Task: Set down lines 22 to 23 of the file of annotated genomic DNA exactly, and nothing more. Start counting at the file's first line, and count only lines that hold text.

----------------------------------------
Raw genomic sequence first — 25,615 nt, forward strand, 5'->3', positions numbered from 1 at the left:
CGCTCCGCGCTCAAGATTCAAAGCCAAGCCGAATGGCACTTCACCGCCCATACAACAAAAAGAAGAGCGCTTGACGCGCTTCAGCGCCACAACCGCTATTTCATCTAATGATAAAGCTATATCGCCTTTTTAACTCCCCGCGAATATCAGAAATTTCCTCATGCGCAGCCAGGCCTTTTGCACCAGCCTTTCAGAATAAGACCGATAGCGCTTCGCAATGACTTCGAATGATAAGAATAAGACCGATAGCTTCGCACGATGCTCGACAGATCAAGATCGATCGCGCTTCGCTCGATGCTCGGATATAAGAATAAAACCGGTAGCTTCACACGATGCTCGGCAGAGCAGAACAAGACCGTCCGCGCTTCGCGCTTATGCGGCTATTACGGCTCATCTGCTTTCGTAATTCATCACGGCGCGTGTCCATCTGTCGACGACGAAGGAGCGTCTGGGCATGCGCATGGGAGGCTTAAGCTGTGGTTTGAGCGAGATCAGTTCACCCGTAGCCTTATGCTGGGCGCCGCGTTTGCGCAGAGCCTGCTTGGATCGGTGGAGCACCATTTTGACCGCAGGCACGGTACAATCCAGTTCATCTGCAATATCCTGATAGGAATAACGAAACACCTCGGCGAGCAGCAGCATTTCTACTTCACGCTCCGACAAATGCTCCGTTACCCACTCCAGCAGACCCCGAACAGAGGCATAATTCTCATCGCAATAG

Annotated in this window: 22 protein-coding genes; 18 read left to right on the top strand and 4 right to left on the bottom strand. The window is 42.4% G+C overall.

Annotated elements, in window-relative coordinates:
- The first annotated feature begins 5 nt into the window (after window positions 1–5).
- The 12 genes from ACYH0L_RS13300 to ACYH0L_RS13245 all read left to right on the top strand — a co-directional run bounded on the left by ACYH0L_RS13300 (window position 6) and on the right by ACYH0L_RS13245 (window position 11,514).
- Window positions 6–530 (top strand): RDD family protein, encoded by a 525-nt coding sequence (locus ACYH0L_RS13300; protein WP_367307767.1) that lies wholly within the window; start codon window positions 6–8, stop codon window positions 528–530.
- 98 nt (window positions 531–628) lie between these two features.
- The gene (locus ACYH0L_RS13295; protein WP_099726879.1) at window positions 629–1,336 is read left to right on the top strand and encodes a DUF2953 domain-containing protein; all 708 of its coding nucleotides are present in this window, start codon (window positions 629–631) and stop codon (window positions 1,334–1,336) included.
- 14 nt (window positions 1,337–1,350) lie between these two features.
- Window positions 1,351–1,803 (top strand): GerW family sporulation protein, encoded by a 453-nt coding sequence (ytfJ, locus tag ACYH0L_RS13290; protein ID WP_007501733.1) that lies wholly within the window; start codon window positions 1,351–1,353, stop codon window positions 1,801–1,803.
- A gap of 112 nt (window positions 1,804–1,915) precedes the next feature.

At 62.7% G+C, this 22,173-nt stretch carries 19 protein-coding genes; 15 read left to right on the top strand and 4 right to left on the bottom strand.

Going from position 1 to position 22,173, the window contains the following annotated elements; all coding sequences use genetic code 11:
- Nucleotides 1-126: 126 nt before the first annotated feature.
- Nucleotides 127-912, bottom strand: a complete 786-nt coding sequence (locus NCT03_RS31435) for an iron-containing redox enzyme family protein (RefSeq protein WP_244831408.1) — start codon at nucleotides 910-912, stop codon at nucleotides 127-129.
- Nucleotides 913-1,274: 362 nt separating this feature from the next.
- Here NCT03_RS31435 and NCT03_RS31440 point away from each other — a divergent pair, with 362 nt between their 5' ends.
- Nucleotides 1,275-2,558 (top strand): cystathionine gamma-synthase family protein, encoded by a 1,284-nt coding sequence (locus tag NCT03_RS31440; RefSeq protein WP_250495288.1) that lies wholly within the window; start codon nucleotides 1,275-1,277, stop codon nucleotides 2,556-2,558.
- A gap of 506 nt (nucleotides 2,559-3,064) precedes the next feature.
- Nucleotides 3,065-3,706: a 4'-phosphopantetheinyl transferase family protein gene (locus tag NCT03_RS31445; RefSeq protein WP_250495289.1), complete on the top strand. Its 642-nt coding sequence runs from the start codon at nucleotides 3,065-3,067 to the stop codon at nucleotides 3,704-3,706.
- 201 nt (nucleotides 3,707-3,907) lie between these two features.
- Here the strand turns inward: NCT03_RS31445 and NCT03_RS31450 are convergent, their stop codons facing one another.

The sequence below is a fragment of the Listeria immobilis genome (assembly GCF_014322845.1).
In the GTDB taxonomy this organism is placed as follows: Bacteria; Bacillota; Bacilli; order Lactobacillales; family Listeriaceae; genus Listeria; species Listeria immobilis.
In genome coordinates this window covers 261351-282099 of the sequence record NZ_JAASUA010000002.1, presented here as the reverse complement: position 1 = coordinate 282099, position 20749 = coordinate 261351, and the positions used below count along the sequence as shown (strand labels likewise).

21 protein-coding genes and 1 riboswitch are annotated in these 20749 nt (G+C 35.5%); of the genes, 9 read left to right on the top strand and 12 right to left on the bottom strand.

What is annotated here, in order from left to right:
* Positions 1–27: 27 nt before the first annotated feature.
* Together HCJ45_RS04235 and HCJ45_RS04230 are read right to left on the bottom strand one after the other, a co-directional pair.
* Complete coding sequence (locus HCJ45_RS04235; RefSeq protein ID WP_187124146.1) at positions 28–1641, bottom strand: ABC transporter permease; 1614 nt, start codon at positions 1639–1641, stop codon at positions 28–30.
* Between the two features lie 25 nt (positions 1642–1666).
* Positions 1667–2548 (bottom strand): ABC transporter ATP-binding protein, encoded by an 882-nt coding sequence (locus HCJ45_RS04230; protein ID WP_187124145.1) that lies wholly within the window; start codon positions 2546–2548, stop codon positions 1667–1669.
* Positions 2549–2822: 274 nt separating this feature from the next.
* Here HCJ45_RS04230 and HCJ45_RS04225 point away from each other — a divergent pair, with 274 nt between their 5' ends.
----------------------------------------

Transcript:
- 201 nt (nucleotides 3,707-3,907) lie between these two features.
- Here the strand turns inward: NCT03_RS31445 and NCT03_RS31450 are convergent, their stop codons facing one another.